Wednesday Seminar: The chat function as a resource in learning-related sequences in video-mediated L2 interaction

Jenny Gudmundsen (Doctoral Research Fellow, MultiLing) will discuss how the chat function is used for language learning in online language cafés.

Please note this is a closed event for MultiLing members only.

Jenny Gudmundsen smiling and wearing a beige top and glasses

Jenny Gudmundsen


Language cafés are informal arenas where second language users (or LX users, cf. Dewaele, 2018) can practice a new language with first language users. Using Conversation Analysis (CA) with a multimodal approach, I explore a longitudinal set of video recordings of naturally occurring interactions from a language café on Zoom.
When participants in a video-mediated setting encounter problems identifying or understanding specific words or phrases, they often mobilize the chat function to provide the written form of the vocabulary item. This study sets out to analyse how participants treat the vocabulary item as a ‘learnable’ (Majlesi and Broth, 2012) after its written form is visible in the chat, and thus how the chat function’s affordances contribute to the participants’ mutual understanding and orientation to language learning. Furthermore, I study how understanding and learning-related practices vary over time. Initial findings show that the chat function’s affordances help to 1) identify the word’s form as a first step in the process of understanding the meaning of the word, 2) understand spelling and pronunciation errors, 3) find new words, and that these practices diversify over time (Wagner et al., 2018). This study sheds light on how participants utilize technological resources to solve various vocabulary related problems within the multisemiotic ecology of video-mediated interaction (Arminen et al., 2016).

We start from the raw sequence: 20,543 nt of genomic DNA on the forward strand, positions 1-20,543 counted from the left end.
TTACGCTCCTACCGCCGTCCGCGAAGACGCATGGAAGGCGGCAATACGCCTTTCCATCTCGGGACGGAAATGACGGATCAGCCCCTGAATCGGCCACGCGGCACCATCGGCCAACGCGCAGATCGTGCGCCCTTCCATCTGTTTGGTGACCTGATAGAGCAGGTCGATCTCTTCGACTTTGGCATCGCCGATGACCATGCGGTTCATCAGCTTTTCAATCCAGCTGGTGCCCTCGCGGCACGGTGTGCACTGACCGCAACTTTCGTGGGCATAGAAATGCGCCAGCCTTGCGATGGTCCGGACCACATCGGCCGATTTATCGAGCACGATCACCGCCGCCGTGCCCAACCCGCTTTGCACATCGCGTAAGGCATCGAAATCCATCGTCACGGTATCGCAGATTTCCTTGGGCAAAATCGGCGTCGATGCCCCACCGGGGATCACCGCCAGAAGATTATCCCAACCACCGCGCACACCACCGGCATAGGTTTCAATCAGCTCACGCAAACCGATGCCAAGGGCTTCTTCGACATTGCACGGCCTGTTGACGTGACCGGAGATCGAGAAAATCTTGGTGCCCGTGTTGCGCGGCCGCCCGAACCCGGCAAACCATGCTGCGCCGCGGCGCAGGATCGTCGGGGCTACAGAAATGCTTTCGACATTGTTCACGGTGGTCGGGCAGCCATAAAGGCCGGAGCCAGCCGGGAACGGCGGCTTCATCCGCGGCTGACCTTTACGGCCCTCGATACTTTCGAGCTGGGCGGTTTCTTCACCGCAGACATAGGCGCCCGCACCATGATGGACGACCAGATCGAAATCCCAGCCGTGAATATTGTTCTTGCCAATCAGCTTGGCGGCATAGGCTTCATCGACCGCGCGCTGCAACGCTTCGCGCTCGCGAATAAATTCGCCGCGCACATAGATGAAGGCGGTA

Arminen, I., Licoppe, C., & Spagnolli, A. (2016). Respecifying Mediated Interaction. Research on Language and Social Interaction, 49(4), 290–309.

Dewaele, J.-M. (2018). Why the Dichotomy ‘L1 Versus LX User’ is Better than ‘Native Versus Non-native Speaker’ Applied Linguistics39(2), 236–240.

Majlesi, A. R., & Broth, M. (2012). Emergent learnables in second language classroom interaction. Learning, Culture and Social Interaction1(3-4), 193–207.

Wagner, J., Pekarek Doehler, S. and González Martínez, E. (2018). Longitudinal Research on the Organization of Social Interaction: Current Developments and Methodological Challenges. In: Doehler, S.P., Wagner, J. and González Martínez, E. (Ed.), Longitudinal Studies on the Organization of Social Interaction (pp. 3-35). London: Palgrave Macmillan.


Jenny Gudmundsen is a Doctoral Research Fellow at MultiLing – Center for Multilingualism in Society Across the Lifespan. She holds an MA in Rhetorics and Communications. Before starting her PhD, she worked as a communication consultant at Gambit Hill+Knowlton Strategies, and has previously worked as a communication advisor at the Public Affairs division of the Royal Norwegian Air Force staff. Her research focuses on informal language learning at language cafés.

Published Nov. 4, 2021 9:58 AM - Last modified Nov. 4, 2021 9:58 AM